So you’re a poet who wants to improve your craft. Maybe you’re a writer who’s thinking about making the jump into poetry. Or maybe you’re a creative person looking for a new way to express yourself.
Whoever you are, wherever you are in your life’s journey, welcome to poetry.
Poetry is a powerful, timeless art form unlike any other. It twists and conforms language into unusual combinations to deliver meaning and expand our perspective of the world.
What is a poem?
A poem is whatever it wants to be. When someone says “poetry is ____” they destroy the essence of a poem. If that’s the case, then how do you define a “poem”?
A poem is a brush stroke on an empty canvas.
A poem is a gust of summer breeze that clutches your hair on its way to the north pole.
A poem is a mud puddle.
A poem is a falling leaf.
A poem is the first sip of a fresh beverage.
A poem is a broken pencil covered in dog sh*t on the sidewalk.
A poem is whatever you want it to be.
How to write better poetry
Now that we know what a poem is, let’s get down to brass tacks: how to write better poetry.
Instead, let’s take a look at three strategies that have served me well in my personal journey as a writer, both in terms of growth and getting poems published.
Want to read some of my published poems? Check it out.
1. Describe around something
This technique is one of the most helpful for a poet. The idea here is to describe something without ever directly labeling it for what it is. In labeling something, you diminish it only to the 1- or 2-dimensional image conjured by the label’s name.
For example, try describing a tree without using the words “tree,” “wood”, “forest,” or “bark”—much like what we did in the What is a poem? section above.
Try it out, see where it leads you. Surprise yourself with what you get.
In the following poem by Erin Cunningham (used with permission), the poet describes a river without using the words “river,” “stream,” or “water.” The subject matter is only labeled in the title, but not in the body itself.
American River, North Fork by Erin Cunningham foam tents tumble down the forest’s snake ice scurries through my toes, my fingers immersed with angled stones, silt, sand shimmers spent sun paints your road white like gems, it glitters how your calm rinses city’s stain, the stink of stress and toil what wonders wait around your emerald elbow what secret snakes, minnows, bears, hawks hide? will golden flecks settle in slick palms? will my feet sink into her bed become her loam? perhaps I’ll build a roof upon her beachy banks retire from all societal care my mind made smooth as her whispering rhythm but with daylight’s eclipse Monday is waiting
Note how, at the very end, she gives the poem an additional layer of meaning that makes us re-examine the entire poem with a new perspective.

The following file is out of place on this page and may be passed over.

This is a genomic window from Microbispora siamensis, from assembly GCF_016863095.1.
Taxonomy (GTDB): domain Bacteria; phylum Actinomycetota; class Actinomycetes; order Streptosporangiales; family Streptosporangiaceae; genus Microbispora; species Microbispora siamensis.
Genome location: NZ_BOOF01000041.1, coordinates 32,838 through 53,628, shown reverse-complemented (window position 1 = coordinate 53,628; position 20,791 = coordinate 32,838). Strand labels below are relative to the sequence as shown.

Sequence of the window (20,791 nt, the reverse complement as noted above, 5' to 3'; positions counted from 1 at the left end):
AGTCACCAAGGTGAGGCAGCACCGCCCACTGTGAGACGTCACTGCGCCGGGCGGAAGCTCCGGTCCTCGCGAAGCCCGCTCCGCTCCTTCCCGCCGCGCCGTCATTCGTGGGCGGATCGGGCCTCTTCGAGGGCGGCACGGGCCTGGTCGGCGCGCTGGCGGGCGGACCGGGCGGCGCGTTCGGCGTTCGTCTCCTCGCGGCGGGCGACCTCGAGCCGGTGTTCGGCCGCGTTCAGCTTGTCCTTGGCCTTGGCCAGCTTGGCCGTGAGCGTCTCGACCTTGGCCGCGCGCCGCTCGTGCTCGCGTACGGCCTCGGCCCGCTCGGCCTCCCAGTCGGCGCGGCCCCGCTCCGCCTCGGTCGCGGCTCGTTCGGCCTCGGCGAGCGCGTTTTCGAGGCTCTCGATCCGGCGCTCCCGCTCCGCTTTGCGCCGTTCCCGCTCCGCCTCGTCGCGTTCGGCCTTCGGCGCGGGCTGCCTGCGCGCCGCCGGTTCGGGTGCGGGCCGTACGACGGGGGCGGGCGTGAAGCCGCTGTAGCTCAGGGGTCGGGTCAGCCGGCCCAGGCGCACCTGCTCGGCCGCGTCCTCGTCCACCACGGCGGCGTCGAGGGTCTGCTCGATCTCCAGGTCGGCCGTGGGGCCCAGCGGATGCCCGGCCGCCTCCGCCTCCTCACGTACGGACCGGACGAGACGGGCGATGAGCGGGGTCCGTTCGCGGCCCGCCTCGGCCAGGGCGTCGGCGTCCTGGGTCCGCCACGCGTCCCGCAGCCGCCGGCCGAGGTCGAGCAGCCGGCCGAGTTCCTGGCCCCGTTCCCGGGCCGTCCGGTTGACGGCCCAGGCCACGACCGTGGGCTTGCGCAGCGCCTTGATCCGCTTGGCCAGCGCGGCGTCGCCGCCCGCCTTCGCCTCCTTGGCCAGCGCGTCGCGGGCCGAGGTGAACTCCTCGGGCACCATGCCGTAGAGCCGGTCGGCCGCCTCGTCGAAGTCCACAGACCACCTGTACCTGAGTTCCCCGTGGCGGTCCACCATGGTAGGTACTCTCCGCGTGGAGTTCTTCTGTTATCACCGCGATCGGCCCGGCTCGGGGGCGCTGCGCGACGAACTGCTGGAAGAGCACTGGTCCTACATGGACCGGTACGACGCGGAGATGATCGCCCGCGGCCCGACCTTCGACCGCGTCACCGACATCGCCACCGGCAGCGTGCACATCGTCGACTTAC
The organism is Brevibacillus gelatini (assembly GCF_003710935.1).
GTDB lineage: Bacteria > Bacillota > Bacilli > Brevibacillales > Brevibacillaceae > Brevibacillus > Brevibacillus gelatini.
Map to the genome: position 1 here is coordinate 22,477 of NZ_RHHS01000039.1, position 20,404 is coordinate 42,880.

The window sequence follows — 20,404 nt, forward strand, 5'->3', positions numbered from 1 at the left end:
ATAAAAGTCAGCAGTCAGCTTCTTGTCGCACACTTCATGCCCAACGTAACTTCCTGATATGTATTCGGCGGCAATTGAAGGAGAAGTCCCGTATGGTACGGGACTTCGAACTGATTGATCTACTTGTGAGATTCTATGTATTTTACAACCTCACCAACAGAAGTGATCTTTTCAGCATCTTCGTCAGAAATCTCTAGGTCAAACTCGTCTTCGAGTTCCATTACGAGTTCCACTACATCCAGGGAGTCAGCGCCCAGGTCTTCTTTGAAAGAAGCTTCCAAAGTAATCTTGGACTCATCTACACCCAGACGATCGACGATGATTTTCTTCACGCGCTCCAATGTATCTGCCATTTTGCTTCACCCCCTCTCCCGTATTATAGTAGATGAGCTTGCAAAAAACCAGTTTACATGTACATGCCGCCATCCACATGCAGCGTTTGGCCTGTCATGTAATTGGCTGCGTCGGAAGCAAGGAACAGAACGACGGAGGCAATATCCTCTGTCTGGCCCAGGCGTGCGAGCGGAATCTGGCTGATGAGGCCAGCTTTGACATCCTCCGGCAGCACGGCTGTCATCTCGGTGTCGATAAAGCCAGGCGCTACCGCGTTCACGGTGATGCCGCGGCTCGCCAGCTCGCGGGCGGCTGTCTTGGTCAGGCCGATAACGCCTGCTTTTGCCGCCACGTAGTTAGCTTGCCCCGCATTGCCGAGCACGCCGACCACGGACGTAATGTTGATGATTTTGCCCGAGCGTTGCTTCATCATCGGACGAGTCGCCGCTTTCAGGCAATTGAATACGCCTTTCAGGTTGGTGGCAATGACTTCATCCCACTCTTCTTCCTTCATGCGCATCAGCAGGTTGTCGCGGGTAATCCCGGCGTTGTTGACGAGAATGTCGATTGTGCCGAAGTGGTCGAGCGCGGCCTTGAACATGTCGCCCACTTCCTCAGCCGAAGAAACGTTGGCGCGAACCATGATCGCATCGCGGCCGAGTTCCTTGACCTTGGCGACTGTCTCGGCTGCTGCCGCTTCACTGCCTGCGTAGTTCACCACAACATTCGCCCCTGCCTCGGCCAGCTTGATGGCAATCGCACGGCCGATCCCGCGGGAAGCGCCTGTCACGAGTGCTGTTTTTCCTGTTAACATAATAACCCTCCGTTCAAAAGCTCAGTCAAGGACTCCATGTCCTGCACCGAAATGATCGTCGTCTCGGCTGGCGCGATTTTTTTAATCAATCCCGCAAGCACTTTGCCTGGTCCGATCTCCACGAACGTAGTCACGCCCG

2. Write write write, then cut cut cut
This is another powerful technique to add to your poetic toolbelt. After you’ve written your poem, go through and cut all unnecessary words. Then go through it and cut out even more. Small words like articles and prepositions and even many adjectives should be at the top of the list.
Now cut out even more words. Chop down each line to just the bones.
And then cut it again.
Cut beyond what you’re comfortable with and see what’s left (remember, you can always add words back in).
Experiment with using punctuation, white space, formatting, and placement on the page to enhance your minimalist poem and replace eliminated words.
As with technique #1, you’ll surprise yourself.
For example, let’s take the four-line stanza:
When the lightning rod stands upright defiant in the weather, unbreakable femur bone against the rain, you are thunder’s shivering spear strike deep, Thor’s arrow, find your mark!
And cut cut cut, then cut some more. Until we get the much leaner, more modern:
lightning rod weather bone thunder's spear strike deep
Has a completely different feel, doesn’t it?
You don’t have to write every poem like this—you don’t have to write any poem like this—but it’s a good technique to master to help improve your poetic craft.
Less is more.
3. Imitate another poet
Life imitates art. Art imitates life. Poets imitate poets. There’s nothing wrong with this. In fact, many poets find themselves so inspired by a poem that they simply must write a poem of their own to celebrate the original.
In this technique, you will use an existing poet’s style or individual poem as a jumping-off point for your own.
Look to the poem in question as you write, following the phrase structure, line length, punctuation, topic—whatever you feel in the moment—as you go.
Here are a few helpful tips to get you started:
- Use the same number of words or syllables per line.
- Follow the same phrase structure, but change the text itself.
- Start the poem by replacing words with antonyms.
- Copy the shape, lines per stanza, or length of lines.
- Write your poem on the same subject but with a different perspective.
- Contradict the original with a direct rebuttal.
You may find that halfway through this exercise your poem has taken on a life of its own. That’s wonderful! Feel free to leave the original poem behind as you explore your own poem’s life.
How to become a better poet
Write. Keep writing. Continue writing every day, all the time, forever and into infinity.
Even if no one ever reads half of your work, every new poem brings you one step closer to becoming a stronger poet. Practice makes perfect, right?
In addition to writing, seek to explore new forms, styles, and subject matter. Instead of just imitating the greats, try perusing published works in several of the hundreds of online poetry journals out there. You’ll get a lot out of the amazing and daring poetry you find there on the cutting edge. Besides, there are too many under-celebrated poets out there.
In the meantime, we are always growing. Life is a process of becoming. We are always becoming better poets.
Never stop writing!